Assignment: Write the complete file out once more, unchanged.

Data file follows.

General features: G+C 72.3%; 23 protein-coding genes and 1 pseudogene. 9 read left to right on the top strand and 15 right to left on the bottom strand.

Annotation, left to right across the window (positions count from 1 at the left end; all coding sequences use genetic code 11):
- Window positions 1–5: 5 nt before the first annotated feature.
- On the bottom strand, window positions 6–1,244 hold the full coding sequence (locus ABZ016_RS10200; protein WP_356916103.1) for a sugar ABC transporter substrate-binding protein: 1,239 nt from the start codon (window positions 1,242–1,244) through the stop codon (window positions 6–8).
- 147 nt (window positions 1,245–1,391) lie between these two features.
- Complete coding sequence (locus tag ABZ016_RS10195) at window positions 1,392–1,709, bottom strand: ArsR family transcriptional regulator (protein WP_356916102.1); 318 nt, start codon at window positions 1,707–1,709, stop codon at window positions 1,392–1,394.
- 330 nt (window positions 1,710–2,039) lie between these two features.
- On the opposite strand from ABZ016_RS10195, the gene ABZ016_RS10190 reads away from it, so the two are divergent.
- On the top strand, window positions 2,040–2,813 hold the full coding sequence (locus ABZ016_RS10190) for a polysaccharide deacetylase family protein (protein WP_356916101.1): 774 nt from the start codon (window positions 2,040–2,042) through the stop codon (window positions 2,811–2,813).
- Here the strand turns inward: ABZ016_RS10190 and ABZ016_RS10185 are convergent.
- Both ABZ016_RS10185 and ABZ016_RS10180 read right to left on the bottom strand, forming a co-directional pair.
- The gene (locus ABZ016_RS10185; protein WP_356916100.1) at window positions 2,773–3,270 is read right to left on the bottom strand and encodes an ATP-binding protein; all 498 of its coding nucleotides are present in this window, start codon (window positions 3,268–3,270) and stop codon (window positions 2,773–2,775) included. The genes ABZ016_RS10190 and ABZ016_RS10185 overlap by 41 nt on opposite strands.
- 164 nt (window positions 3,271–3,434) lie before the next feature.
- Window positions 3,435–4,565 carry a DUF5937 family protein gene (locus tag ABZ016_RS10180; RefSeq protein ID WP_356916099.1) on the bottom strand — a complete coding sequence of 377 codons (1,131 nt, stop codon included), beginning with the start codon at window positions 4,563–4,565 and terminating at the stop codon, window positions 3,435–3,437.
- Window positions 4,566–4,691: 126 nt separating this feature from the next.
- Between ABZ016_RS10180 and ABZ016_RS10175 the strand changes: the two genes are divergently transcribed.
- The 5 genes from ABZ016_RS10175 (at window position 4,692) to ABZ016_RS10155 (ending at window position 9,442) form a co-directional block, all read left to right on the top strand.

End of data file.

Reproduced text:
General features: G+C 72.3%; 23 protein-coding genes and 1 pseudogene. 9 read left to right on the top strand and 15 right to left on the bottom strand.

Annotation, left to right across the window (positions count from 1 at the left end; all coding sequences use genetic code 11):
- Window positions 1–5: 5 nt before the first annotated feature.
- On the bottom strand, window positions 6–1,244 hold the full coding sequence (locus ABZ016_RS10200; protein WP_356916103.1) for a sugar ABC transporter substrate-binding protein: 1,239 nt from the start codon (window positions 1,242–1,244) through the stop codon (window positions 6–8).
- 147 nt (window positions 1,245–1,391) lie between these two features.
- Complete coding sequence (locus tag ABZ016_RS10195) at window positions 1,392–1,709, bottom strand: ArsR family transcriptional regulator (protein WP_356916102.1); 318 nt, start codon at window positions 1,707–1,709, stop codon at window positions 1,392–1,394.
- 330 nt (window positions 1,710–2,039) lie between these two features.
- On the opposite strand from ABZ016_RS10195, the gene ABZ016_RS10190 reads away from it, so the two are divergent.
- On the top strand, window positions 2,040–2,813 hold the full coding sequence (locus ABZ016_RS10190) for a polysaccharide deacetylase family protein (protein WP_356916101.1): 774 nt from the start codon (window positions 2,040–2,042) through the stop codon (window positions 2,811–2,813).
- Here the strand turns inward: ABZ016_RS10190 and ABZ016_RS10185 are convergent.
- Both ABZ016_RS10185 and ABZ016_RS10180 read right to left on the bottom strand, forming a co-directional pair.
- The gene (locus ABZ016_RS10185; protein WP_356916100.1) at window positions 2,773–3,270 is read right to left on the bottom strand and encodes an ATP-binding protein; all 498 of its coding nucleotides are present in this window, start codon (window positions 3,268–3,270) and stop codon (window positions 2,773–2,775) included. The genes ABZ016_RS10190 and ABZ016_RS10185 overlap by 41 nt on opposite strands.
- 164 nt (window positions 3,271–3,434) lie before the next feature.
- Window positions 3,435–4,565 carry a DUF5937 family protein gene (locus tag ABZ016_RS10180; RefSeq protein ID WP_356916099.1) on the bottom strand — a complete coding sequence of 377 codons (1,131 nt, stop codon included), beginning with the start codon at window positions 4,563–4,565 and terminating at the stop codon, window positions 3,435–3,437.
- Window positions 4,566–4,691: 126 nt separating this feature from the next.
- Between ABZ016_RS10180 and ABZ016_RS10175 the strand changes: the two genes are divergently transcribed.
- The 5 genes from ABZ016_RS10175 (at window position 4,692) to ABZ016_RS10155 (ending at window position 9,442) form a co-directional block, all read left to right on the top strand.